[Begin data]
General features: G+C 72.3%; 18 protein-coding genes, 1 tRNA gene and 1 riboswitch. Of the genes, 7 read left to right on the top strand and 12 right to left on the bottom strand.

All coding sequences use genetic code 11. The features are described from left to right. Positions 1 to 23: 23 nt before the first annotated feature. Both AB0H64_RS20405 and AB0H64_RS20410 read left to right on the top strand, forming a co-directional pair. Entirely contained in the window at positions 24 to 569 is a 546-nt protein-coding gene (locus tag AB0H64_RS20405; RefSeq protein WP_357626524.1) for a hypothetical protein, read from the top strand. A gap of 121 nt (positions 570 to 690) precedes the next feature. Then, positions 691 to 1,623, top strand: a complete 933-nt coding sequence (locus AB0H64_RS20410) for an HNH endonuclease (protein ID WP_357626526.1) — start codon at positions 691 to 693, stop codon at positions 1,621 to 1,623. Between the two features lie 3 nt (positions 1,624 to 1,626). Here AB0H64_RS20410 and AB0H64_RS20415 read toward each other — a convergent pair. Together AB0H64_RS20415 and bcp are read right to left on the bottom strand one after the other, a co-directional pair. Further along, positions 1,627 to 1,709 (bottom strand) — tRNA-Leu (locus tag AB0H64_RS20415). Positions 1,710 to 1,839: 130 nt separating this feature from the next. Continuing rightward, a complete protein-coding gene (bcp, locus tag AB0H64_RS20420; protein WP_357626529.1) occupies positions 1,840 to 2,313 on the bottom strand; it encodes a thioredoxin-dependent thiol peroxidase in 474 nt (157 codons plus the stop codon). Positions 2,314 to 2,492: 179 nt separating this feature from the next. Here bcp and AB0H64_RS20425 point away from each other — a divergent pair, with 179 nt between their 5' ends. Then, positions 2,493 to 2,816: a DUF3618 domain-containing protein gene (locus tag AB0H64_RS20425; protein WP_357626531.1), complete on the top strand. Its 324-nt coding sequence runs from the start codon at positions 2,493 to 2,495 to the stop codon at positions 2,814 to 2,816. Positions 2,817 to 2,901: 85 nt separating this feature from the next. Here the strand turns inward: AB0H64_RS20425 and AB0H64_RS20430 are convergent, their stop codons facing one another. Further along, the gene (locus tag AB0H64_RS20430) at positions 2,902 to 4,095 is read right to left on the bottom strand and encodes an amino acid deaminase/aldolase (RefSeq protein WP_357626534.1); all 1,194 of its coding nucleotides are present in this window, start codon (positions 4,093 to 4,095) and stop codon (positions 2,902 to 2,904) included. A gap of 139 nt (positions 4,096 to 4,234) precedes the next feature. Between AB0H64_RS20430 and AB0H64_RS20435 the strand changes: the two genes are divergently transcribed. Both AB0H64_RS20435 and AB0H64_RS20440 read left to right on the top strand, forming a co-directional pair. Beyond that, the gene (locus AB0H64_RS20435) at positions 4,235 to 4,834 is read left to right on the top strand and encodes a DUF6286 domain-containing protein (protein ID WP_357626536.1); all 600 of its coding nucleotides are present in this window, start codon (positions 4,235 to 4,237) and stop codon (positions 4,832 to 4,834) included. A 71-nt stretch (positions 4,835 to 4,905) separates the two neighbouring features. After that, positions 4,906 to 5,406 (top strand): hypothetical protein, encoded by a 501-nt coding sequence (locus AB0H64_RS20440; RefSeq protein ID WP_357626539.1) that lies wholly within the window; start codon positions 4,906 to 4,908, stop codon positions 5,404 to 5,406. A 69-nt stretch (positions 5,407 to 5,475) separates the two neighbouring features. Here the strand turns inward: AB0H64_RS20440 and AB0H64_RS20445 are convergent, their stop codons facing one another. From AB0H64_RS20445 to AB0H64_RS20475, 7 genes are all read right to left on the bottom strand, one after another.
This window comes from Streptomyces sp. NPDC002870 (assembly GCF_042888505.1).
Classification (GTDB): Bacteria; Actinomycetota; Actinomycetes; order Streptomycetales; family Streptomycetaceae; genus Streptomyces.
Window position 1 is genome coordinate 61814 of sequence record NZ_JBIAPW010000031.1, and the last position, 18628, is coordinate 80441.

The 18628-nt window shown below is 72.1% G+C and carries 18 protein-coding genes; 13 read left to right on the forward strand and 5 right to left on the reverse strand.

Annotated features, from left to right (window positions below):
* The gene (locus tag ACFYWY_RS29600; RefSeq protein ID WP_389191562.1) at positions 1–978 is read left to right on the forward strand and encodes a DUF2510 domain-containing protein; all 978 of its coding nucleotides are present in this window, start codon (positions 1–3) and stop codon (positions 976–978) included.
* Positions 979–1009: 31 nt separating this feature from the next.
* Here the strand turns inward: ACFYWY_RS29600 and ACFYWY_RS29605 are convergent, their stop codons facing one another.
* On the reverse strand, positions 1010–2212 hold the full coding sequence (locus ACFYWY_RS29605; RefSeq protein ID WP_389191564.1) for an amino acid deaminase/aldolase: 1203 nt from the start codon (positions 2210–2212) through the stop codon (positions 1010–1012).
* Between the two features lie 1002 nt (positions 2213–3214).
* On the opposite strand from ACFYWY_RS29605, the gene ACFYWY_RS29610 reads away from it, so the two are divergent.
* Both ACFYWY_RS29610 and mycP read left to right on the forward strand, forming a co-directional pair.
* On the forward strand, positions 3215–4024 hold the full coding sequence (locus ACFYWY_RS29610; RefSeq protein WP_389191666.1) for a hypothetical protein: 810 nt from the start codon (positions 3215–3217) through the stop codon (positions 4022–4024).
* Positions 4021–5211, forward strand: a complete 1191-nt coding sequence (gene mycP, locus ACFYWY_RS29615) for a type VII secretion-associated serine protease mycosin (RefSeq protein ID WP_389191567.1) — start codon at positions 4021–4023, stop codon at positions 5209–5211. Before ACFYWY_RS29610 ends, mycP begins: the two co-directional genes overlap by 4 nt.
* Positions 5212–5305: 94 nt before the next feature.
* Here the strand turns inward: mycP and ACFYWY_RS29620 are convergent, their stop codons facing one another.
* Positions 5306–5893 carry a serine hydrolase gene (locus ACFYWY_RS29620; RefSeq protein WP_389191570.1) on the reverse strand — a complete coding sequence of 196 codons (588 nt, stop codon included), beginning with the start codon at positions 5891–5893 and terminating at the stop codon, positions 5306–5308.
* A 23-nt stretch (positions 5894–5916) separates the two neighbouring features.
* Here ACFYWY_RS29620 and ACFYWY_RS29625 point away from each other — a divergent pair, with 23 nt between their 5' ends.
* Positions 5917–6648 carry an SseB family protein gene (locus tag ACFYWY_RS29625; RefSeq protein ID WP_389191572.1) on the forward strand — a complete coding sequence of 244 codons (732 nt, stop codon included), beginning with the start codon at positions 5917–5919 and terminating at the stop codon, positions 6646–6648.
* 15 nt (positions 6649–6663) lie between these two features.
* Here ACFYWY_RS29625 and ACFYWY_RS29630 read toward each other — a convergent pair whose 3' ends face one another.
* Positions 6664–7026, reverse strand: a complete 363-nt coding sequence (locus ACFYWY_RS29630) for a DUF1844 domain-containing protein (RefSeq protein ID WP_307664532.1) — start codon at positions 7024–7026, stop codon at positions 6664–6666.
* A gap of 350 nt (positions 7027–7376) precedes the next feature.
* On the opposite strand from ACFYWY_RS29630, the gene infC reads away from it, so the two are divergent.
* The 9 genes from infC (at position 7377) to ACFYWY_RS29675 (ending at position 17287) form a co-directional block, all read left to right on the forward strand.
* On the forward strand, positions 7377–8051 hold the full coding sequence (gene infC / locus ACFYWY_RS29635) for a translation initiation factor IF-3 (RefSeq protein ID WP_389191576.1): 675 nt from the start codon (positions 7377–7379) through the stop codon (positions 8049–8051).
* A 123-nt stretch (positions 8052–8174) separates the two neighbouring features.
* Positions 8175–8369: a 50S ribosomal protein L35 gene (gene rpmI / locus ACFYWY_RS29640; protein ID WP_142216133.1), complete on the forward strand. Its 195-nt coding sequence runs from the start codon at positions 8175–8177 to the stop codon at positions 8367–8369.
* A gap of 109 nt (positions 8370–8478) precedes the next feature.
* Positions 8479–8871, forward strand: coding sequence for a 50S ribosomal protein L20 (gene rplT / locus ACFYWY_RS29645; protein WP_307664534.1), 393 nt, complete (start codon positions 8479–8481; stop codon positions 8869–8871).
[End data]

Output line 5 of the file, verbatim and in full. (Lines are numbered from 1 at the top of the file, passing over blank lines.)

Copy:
Window position 1 is genome coordinate 61814 of sequence record NZ_JBIAPW010000031.1, and the last position, 18628, is coordinate 80441.